By Maria Ana Espinosa (YES 2005-2006, Philippines, hosted by AFS in South Bend, IN)
Serving as a YES alumna mentor at the 2020 Civic Education Workshop in February was an amazing chance to give back to the program that has changed the course of my life forever. I read about the experiences of past CEW alumni mentors, and I was convinced that this was an opportunity that I could not let pass me by. So I applied, and when I got the news that I was selected, I was more than grateful and vowed to make the most of my experience.
During CEW, I was excited to spend time with the current YES scholars and talk to them about my advocacy work on gender equality. I was so pleased to see that these young people were passionate about making the most out of their exchange year and doing great work when they return to their home countries. I had the privilege of meeting several U.S. Congressional staff members to discuss the long-term benefits of the YES program rooted in my own personal experience. I also enjoyed presenting to U.S. State Department officials and the volunteers at American Councils for International Education.
As if the Civic Education Workshop wasn’t amazing enough, I had the chance to go back to my second home in South Bend, Indiana to see my host family after the workshop.
My host parents have loved and supported me since I came to live in their home in 2005. Fifteen years have passed since then, but it felt like I was there only yesterday when I returned. They gave me a giant hug the moment they saw me at the airport, as if making up for all the hugs missed in the years we were apart.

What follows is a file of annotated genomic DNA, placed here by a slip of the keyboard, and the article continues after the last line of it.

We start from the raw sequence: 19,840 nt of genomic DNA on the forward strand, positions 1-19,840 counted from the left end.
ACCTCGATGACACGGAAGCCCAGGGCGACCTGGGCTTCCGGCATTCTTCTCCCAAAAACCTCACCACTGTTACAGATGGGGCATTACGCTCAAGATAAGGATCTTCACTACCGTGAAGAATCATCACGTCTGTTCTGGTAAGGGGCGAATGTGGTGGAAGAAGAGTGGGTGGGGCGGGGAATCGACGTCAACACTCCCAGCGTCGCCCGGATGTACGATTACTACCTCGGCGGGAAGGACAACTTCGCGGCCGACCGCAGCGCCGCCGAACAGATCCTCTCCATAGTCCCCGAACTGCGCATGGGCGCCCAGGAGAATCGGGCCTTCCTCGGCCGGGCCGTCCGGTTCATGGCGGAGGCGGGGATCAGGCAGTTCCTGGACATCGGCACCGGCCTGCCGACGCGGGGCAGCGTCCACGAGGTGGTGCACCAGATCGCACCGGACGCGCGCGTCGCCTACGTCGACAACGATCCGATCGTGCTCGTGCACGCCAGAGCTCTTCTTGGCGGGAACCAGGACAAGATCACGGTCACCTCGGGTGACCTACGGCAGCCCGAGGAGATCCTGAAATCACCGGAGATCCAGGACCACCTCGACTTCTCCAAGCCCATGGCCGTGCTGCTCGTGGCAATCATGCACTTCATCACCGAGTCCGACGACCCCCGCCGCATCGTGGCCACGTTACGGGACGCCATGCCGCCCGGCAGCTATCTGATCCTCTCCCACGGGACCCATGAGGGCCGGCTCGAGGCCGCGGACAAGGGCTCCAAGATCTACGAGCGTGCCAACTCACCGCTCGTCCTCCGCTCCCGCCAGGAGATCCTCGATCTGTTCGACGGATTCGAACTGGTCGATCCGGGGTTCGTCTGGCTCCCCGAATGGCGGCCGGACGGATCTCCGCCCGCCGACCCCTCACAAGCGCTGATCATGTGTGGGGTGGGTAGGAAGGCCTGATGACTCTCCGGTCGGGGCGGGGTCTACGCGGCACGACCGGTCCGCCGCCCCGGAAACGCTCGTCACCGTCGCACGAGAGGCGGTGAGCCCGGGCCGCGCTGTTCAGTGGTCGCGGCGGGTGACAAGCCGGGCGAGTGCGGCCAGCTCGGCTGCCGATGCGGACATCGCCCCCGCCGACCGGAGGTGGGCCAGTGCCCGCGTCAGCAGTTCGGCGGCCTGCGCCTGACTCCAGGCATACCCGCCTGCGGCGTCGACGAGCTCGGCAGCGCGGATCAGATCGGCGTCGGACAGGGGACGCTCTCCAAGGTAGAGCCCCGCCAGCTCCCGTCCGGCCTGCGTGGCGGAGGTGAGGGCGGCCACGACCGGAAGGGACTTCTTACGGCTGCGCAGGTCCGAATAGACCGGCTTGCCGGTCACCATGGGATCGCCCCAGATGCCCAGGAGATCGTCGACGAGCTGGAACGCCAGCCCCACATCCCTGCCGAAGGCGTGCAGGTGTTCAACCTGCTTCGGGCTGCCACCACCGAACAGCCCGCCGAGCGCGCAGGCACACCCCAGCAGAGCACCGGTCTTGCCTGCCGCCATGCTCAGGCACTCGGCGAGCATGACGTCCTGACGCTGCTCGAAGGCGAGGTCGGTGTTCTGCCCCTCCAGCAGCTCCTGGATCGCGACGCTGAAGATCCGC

As we drove home, I noticed that the city had undergone so many changes, but nothing had changed in the love I received from my host family. Aside from spending time with my host parents, I also enjoyed reuniting with my host aunt, grandma, and niece.
My visit to South Bend was a testament to all the strong bonds that are created during one’s YES year. My friend Christina flew more than 1,000 miles to South Bend from her home in Austin, Texas to see me again after fifteen years. Christina was one of my closest friends during my exchange year, and we have kept in constant communication ever since.
I also had the opportunity to visit a Filipino professor, Dr. Diane Desierto, at the University of Notre Dame. Dr. Desierto teaches human rights law, and she encouraged me to pursue further studies in human rights law so that I can be an even better advocate for gender equality.
My experience of returning to the U.S. and participating in CEW coincided with the global onset of the coronavirus pandemic. I feel very lucky that I got this experience right before much of the world went on lock down during the weeks after. I feel additionally grateful to be chosen because there are so many YES alumni who are doing great work around the globe – all their stories should be heard by the youngest generations of YES scholars.
Thank you to American Councils for International Education and U.S. Department of State for this opportunity. Rest assured that I will continue to work towards gender equality and carry in my heart the lessons that my YES year taught me.